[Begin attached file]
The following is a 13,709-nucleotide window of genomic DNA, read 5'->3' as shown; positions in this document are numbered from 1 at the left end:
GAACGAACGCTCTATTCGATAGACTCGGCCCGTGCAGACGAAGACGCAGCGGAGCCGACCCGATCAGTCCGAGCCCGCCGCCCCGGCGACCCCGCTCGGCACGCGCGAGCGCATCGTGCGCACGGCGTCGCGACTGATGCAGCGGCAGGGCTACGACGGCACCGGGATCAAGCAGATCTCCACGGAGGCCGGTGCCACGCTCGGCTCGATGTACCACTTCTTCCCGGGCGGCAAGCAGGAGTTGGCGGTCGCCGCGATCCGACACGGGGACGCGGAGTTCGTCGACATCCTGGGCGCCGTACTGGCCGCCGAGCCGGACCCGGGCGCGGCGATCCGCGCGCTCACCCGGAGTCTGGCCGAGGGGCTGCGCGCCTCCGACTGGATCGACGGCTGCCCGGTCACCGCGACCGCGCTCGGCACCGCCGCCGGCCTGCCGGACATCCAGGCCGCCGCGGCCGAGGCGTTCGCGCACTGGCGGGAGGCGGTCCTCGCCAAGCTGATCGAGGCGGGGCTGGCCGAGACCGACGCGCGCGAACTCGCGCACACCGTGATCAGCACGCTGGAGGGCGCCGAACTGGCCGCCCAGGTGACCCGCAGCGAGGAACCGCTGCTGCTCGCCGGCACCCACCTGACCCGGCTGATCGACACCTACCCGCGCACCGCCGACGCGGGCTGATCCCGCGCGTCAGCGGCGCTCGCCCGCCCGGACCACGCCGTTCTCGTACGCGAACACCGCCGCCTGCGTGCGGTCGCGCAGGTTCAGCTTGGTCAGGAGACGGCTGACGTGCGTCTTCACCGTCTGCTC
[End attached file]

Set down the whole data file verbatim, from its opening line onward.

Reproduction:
The following is a 13,709-nucleotide window of genomic DNA, read 5'->3' as shown; positions in this document are numbered from 1 at the left end:
GAACGAACGCTCTATTCGATAGACTCGGCCCGTGCAGACGAAGACGCAGCGGAGCCGACCCGATCAGTCCGAGCCCGCCGCCCCGGCGACCCCGCTCGGCACGCGCGAGCGCATCGTGCGCACGGCGTCGCGACTGATGCAGCGGCAGGGCTACGACGGCACCGGGATCAAGCAGATCTCCACGGAGGCCGGTGCCACGCTCGGCTCGATGTACCACTTCTTCCCGGGCGGCAAGCAGGAGTTGGCGGTCGCCGCGATCCGACACGGGGACGCGGAGTTCGTCGACATCCTGGGCGCCGTACTGGCCGCCGAGCCGGACCCGGGCGCGGCGATCCGCGCGCTCACCCGGAGTCTGGCCGAGGGGCTGCGCGCCTCCGACTGGATCGACGGCTGCCCGGTCACCGCGACCGCGCTCGGCACCGCCGCCGGCCTGCCGGACATCCAGGCCGCCGCGGCCGAGGCGTTCGCGCACTGGCGGGAGGCGGTCCTCGCCAAGCTGATCGAGGCGGGGCTGGCCGAGACCGACGCGCGCGAACTCGCGCACACCGTGATCAGCACGCTGGAGGGCGCCGAACTGGCCGCCCAGGTGACCCGCAGCGAGGAACCGCTGCTGCTCGCCGGCACCCACCTGACCCGGCTGATCGACACCTACCCGCGCACCGCCGACGCGGGCTGATCCCGCGCGTCAGCGGCGCTCGCCCGCCCGGACCACGCCGTTCTCGTACGCGAACACCGCCGCCTGCGTGCGGTCGCGCAGGTTCAGCTTGGTCAGGAGACGGCTGACGTGCGTCTTCACCGTCTGCTC